The important details:
“11am, near the Maudsley Hospital in Denmark Hill, Saturday 19th September, to walk to the Tavistock Clinic in the leafy suburb of Belsize Park for about 4-5ish.”
The walk is about 8 miles but I’m planning for a few minor detours for interesting sites (grounds of the old Bedlam Hospital, now the Imperial War Museum, St Thomas’ Hospital and the like) and with stops for lunch and maybe the occasional pint.
More info over here.
Wish I was in London to join this!
Bentall, R. Madness explained: why we must reject the Kraepelinian paradigm and replace it with a `complaint-orientated’ approach to understanding mental illness. Medical Hypotheses, 2006, 66, 220-233:
“Instead of attempting to explain mythical diagnostic entities, we should try and explain the actual complaints that patients bring to the clinic, such as hallucinations, delusions, disordered communication and mania. This strategy assumes that, once these complaints have each been explained in turn, there will be no ‘schizophrenia’ or ‘bipolar disorder’ leftover to account for.”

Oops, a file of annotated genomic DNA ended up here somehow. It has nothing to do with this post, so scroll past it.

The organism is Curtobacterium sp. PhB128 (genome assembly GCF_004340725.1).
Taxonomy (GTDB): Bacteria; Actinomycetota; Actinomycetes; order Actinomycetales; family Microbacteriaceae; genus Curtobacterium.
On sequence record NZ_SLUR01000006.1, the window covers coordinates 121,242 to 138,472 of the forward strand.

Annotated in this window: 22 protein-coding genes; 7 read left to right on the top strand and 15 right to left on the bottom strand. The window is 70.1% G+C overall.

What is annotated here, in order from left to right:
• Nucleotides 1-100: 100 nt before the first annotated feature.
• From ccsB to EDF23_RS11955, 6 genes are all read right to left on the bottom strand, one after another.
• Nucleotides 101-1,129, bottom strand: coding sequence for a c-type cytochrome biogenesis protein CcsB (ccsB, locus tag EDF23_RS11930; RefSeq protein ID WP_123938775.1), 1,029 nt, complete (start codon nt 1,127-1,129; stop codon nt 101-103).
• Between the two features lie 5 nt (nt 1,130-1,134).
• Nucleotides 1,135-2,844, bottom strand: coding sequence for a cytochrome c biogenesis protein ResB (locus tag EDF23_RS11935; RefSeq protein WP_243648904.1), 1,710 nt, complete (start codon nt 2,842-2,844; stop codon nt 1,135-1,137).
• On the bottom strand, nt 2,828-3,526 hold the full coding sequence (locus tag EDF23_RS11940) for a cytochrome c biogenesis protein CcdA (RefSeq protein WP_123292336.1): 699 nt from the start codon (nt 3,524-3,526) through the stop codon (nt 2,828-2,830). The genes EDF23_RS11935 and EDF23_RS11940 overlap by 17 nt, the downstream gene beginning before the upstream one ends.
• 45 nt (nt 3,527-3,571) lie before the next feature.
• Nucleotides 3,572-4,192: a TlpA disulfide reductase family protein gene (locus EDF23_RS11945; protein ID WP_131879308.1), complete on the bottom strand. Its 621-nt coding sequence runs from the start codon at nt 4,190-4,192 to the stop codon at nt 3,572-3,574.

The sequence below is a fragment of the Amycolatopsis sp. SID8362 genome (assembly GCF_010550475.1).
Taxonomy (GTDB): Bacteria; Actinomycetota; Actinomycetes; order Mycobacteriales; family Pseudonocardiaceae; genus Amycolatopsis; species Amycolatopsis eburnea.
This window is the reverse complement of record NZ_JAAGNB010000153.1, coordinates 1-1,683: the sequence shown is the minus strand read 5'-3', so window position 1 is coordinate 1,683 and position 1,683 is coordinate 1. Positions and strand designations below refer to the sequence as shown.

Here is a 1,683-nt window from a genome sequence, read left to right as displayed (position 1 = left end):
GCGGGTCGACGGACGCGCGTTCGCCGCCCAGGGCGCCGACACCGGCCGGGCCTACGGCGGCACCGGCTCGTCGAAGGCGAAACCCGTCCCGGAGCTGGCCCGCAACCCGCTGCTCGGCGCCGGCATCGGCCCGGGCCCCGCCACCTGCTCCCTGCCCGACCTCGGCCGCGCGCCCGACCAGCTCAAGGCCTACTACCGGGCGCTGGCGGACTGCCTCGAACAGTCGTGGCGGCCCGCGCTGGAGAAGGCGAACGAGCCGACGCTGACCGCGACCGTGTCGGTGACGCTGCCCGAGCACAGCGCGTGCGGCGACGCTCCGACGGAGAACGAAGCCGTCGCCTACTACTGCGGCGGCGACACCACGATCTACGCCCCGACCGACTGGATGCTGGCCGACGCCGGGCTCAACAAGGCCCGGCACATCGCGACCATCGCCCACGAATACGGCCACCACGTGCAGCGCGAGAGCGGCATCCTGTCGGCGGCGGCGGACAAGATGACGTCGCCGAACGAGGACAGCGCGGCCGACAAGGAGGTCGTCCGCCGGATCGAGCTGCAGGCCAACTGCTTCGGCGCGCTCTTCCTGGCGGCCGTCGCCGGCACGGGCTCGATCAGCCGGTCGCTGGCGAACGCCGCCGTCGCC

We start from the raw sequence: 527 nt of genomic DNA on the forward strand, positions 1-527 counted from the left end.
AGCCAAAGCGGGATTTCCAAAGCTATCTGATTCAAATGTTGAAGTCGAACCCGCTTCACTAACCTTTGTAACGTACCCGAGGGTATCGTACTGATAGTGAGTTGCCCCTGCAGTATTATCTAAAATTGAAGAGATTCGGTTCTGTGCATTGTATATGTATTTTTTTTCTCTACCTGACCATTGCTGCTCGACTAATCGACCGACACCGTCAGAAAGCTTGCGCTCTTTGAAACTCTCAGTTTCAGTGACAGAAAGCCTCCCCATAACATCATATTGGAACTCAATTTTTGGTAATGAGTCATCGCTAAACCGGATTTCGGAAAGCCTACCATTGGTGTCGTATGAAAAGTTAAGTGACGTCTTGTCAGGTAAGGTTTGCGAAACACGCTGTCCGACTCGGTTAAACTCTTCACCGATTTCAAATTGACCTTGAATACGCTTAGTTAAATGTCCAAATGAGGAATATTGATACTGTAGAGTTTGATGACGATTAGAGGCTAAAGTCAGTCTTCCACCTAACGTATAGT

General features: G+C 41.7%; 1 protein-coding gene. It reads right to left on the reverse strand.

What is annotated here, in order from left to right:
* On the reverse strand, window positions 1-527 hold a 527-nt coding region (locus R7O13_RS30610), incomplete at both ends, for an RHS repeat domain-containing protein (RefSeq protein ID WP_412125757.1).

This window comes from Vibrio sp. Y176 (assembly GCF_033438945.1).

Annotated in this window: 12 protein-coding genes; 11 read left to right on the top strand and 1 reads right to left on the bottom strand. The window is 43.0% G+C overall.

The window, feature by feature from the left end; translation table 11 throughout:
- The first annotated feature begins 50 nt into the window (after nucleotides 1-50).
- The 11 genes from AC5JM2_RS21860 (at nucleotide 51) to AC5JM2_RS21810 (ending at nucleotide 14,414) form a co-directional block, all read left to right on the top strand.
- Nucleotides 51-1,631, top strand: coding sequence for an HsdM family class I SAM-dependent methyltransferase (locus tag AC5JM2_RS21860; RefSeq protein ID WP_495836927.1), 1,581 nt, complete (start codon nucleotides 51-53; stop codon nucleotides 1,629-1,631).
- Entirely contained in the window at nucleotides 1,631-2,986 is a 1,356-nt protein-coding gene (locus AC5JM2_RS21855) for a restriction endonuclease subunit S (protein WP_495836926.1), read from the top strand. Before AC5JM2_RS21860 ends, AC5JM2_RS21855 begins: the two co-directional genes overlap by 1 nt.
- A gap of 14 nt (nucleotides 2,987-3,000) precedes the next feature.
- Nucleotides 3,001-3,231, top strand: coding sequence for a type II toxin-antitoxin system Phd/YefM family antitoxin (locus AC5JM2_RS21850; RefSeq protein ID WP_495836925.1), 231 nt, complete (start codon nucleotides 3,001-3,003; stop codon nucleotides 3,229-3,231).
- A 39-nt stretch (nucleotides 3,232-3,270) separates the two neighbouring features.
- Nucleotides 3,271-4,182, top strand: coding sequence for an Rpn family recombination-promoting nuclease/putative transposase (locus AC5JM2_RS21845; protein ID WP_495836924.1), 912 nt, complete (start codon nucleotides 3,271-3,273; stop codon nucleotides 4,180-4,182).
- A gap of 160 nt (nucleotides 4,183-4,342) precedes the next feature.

“a simple list of a patient’s complaints contains much more useful information than a Kraepelinian diagnosis, and takes less effort (because complaints have to be assessed in order to generate a diagnosis). In fact, cognitive-behaviour therapists have long argued that lists of this kind – the ‘problem list’ in the jargon of the approach – is the best starting point for clinical intervention… A complaint-orientated approach implies that treatments should be delivered according to patients’ needs.”
Vaughan at Mind Hacks writes:
“Almost every psychological test relies on the fact that the person being assessed has no foreknowledge of the material.”
There is an assumption that psychologists are out to trick people into revealing their psychological traits. Undergraduate students, for instance, often complain that personality questionnaires are rubbish because it’s obvious what they’re asking or what the answers should be.